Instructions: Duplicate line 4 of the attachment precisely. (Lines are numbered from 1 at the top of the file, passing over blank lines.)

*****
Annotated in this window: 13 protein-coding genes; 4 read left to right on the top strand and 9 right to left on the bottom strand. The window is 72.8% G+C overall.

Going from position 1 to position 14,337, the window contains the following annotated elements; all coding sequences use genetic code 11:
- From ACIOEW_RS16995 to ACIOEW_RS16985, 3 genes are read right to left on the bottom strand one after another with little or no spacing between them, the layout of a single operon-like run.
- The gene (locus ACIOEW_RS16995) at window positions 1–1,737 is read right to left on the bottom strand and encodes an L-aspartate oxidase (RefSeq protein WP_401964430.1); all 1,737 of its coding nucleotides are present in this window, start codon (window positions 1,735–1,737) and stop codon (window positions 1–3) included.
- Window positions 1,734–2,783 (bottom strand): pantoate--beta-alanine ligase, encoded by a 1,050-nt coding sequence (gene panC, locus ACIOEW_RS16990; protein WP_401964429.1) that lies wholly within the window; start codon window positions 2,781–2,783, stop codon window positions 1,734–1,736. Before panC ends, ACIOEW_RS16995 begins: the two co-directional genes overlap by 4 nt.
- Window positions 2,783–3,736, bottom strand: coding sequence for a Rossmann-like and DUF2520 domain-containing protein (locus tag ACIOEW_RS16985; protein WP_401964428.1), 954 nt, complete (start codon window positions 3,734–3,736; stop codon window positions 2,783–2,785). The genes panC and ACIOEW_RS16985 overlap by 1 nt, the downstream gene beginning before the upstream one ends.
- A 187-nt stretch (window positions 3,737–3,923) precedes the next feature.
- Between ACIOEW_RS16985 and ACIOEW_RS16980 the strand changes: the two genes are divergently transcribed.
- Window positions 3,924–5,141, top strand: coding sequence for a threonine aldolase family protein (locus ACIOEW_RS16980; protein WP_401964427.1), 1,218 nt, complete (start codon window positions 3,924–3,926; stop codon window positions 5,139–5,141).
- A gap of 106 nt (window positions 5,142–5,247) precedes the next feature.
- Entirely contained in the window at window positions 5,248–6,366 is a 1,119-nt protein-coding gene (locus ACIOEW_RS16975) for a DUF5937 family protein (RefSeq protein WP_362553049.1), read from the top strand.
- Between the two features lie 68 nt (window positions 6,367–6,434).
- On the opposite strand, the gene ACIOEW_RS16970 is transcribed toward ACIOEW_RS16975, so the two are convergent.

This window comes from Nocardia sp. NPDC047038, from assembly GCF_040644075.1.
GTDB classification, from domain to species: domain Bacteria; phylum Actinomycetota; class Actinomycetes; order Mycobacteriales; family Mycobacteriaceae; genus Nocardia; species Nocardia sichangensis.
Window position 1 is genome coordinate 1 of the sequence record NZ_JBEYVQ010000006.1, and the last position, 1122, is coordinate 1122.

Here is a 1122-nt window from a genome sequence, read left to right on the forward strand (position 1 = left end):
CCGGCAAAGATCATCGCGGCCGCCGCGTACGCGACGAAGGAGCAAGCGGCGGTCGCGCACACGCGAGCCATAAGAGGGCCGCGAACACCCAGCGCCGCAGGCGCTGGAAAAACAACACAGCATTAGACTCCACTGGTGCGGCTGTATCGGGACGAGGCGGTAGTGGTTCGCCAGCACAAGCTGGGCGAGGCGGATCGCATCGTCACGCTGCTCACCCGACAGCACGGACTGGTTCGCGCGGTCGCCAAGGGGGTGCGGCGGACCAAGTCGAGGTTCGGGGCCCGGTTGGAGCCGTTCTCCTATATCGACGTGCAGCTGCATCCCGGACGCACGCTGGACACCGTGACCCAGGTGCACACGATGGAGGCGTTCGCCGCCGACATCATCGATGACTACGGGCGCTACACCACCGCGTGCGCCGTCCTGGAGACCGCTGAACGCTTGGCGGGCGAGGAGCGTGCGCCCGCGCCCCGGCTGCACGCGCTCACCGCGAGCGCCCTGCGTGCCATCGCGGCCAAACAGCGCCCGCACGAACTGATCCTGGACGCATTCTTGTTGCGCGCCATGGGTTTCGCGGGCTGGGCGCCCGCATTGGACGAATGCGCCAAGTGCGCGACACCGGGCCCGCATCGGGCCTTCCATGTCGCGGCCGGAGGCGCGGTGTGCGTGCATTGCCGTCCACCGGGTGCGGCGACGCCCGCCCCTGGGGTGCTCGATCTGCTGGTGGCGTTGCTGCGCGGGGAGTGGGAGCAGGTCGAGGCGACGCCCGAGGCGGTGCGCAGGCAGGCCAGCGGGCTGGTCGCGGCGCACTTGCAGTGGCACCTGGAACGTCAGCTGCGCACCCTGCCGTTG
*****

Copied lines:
- The gene (locus ACIOEW_RS16995) at window positions 1–1,737 is read right to left on the bottom strand and encodes an L-aspartate oxidase (RefSeq protein WP_401964430.1); all 1,737 of its coding nucleotides are present in this window, start codon (window positions 1,735–1,737) and stop codon (window positions 1–3) included.